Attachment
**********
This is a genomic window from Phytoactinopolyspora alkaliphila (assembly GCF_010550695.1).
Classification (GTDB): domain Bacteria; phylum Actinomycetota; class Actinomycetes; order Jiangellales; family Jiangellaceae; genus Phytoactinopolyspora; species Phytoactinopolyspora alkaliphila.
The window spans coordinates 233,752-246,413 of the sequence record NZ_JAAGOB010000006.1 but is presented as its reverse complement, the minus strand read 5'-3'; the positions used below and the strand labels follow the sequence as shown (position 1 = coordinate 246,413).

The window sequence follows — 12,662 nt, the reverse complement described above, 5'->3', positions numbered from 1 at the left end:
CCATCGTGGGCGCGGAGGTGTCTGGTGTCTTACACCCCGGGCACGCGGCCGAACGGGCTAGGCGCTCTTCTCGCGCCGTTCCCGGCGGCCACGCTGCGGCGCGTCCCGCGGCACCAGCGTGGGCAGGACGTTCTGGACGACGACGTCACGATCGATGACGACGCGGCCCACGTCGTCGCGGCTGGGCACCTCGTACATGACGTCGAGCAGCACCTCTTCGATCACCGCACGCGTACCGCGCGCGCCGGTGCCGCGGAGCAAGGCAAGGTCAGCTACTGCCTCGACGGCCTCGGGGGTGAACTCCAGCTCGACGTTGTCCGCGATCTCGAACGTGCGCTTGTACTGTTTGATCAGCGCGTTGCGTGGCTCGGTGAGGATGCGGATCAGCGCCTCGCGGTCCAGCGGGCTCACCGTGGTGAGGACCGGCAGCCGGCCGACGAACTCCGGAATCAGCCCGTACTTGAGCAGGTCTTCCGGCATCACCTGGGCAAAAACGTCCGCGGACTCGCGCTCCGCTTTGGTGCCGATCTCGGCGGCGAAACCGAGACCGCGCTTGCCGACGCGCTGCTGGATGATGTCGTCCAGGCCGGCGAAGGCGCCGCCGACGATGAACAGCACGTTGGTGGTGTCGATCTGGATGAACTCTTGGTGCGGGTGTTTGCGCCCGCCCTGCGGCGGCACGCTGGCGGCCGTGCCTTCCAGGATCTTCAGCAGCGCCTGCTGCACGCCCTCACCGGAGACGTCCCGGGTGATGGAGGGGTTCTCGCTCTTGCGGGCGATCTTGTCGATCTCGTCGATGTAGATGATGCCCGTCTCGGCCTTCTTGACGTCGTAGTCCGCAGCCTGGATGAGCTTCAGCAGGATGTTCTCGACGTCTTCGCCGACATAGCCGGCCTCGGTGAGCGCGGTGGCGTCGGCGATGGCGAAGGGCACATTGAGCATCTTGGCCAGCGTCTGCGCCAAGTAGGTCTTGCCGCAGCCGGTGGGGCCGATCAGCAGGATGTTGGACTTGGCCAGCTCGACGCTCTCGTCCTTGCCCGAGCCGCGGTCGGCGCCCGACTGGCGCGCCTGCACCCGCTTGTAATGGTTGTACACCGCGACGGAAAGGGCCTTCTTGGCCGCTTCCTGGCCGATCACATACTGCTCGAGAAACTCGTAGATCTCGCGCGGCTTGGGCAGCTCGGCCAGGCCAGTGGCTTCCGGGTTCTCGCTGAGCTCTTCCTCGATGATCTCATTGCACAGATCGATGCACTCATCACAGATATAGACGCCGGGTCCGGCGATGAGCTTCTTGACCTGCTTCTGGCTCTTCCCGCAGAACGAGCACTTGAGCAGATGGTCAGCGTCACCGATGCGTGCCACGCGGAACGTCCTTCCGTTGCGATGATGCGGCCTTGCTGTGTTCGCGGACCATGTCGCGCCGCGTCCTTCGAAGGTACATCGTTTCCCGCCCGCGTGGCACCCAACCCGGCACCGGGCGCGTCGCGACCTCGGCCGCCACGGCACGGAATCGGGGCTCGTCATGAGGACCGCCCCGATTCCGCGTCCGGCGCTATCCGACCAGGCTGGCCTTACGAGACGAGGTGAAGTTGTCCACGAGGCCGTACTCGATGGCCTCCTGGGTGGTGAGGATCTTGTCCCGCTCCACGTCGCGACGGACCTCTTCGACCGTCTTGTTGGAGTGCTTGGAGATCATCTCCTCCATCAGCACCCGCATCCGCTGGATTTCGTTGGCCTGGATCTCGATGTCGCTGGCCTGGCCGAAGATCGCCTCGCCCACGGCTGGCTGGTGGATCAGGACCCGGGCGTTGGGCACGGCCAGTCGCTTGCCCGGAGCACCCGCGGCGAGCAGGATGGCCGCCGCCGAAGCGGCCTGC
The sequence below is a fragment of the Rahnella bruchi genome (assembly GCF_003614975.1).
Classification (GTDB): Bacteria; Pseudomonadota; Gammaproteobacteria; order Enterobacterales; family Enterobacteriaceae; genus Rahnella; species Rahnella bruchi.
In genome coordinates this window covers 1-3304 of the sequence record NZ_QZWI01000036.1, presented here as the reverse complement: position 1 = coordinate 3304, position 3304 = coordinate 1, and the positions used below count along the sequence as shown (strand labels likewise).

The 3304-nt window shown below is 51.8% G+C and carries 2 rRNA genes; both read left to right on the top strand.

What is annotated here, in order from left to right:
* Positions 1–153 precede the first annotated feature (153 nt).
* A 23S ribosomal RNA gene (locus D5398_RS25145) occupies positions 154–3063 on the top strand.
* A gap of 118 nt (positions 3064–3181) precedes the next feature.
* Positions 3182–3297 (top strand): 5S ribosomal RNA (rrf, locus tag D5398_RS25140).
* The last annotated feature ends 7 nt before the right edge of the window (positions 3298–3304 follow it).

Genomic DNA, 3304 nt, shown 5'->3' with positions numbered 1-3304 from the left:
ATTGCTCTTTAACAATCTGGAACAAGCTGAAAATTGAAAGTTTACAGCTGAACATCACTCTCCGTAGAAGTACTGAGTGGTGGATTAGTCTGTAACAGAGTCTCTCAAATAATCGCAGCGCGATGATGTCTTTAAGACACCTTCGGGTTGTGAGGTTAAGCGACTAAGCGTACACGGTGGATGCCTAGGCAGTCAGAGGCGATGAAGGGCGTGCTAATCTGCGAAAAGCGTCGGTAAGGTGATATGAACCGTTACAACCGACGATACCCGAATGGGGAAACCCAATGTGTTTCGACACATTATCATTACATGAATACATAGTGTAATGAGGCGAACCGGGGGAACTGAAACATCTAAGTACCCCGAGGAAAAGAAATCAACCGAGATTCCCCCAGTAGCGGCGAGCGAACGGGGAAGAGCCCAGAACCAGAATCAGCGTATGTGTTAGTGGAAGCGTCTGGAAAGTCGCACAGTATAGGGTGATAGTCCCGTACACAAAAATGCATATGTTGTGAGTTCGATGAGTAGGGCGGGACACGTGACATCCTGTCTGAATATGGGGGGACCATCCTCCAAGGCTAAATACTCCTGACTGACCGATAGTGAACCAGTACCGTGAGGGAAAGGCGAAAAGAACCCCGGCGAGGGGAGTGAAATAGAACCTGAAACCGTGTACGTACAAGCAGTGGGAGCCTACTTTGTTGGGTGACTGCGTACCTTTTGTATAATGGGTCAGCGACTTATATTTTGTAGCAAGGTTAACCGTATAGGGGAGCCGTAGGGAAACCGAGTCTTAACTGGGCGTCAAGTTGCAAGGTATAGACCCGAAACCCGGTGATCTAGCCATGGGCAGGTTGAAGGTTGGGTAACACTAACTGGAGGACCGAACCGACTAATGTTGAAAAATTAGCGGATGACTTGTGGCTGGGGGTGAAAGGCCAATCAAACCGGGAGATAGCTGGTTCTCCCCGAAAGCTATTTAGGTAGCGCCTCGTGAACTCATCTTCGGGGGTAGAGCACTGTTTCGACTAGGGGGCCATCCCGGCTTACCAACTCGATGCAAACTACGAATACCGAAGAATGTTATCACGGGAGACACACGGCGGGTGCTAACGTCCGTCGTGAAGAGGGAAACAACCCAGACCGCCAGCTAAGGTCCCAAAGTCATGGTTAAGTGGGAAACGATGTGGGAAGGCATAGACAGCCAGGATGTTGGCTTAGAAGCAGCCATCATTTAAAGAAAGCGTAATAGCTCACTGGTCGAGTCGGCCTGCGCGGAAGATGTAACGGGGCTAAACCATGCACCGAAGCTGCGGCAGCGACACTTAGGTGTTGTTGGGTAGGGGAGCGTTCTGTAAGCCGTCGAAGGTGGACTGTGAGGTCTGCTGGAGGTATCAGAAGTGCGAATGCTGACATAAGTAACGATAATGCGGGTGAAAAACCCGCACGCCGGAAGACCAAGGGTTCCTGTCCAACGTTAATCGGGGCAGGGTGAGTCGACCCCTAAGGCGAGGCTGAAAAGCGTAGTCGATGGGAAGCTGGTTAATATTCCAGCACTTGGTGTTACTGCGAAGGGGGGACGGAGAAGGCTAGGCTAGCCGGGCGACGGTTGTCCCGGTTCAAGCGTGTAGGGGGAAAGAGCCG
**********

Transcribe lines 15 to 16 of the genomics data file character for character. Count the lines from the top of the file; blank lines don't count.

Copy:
* The last annotated feature ends 7 nt before the right edge of the window (positions 3298–3304 follow it).

Genomic DNA, 3304 nt, shown 5'->3' with positions numbered 1-3304 from the left: